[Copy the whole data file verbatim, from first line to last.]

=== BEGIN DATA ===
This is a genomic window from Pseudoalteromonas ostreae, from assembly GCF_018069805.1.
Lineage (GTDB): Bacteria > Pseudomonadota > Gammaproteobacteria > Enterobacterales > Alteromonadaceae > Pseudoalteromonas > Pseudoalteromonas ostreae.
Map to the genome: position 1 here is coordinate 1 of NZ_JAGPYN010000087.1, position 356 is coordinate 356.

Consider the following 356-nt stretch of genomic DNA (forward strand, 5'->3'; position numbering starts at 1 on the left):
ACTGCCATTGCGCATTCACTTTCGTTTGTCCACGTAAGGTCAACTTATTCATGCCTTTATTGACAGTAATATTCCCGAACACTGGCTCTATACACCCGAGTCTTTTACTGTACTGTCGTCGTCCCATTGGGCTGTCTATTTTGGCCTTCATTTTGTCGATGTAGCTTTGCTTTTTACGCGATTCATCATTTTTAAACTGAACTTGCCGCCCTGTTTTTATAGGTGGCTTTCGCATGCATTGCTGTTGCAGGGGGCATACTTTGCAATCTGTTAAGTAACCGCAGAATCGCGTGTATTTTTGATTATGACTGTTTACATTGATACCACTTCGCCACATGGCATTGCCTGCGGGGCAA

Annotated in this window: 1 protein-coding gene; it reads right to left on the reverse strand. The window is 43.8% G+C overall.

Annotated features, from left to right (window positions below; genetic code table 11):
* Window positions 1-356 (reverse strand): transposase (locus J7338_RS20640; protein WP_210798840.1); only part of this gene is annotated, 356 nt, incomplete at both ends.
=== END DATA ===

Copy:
This is a genomic window from Pseudoalteromonas ostreae, from assembly GCF_018069805.1.
Lineage (GTDB): Bacteria > Pseudomonadota > Gammaproteobacteria > Enterobacterales > Alteromonadaceae > Pseudoalteromonas > Pseudoalteromonas ostreae.
Map to the genome: position 1 here is coordinate 1 of NZ_JAGPYN010000087.1, position 356 is coordinate 356.

Consider the following 356-nt stretch of genomic DNA (forward strand, 5'->3'; position numbering starts at 1 on the left):
ACTGCCATTGCGCATTCACTTTCGTTTGTCCACGTAAGGTCAACTTATTCATGCCTTTATTGACAGTAATATTCCCGAACACTGGCTCTATACACCCGAGTCTTTTACTGTACTGTCGTCGTCCCATTGGGCTGTCTATTTTGGCCTTCATTTTGTCGATGTAGCTTTGCTTTTTACGCGATTCATCATTTTTAAACTGAACTTGCCGCCCTGTTTTTATAGGTGGCTTTCGCATGCATTGCTGTTGCAGGGGGCATACTTTGCAATCTGTTAAGTAACCGCAGAATCGCGTGTATTTTTGATTATGACTGTTTACATTGATACCACTTCGCCACATGGCATTGCCTGCGGGGCAA

Annotated in this window: 1 protein-coding gene; it reads right to left on the reverse strand. The window is 43.8% G+C overall.

Annotated features, from left to right (window positions below; genetic code table 11):
* Window positions 1-356 (reverse strand): transposase (locus J7338_RS20640; protein WP_210798840.1); only part of this gene is annotated, 356 nt, incomplete at both ends.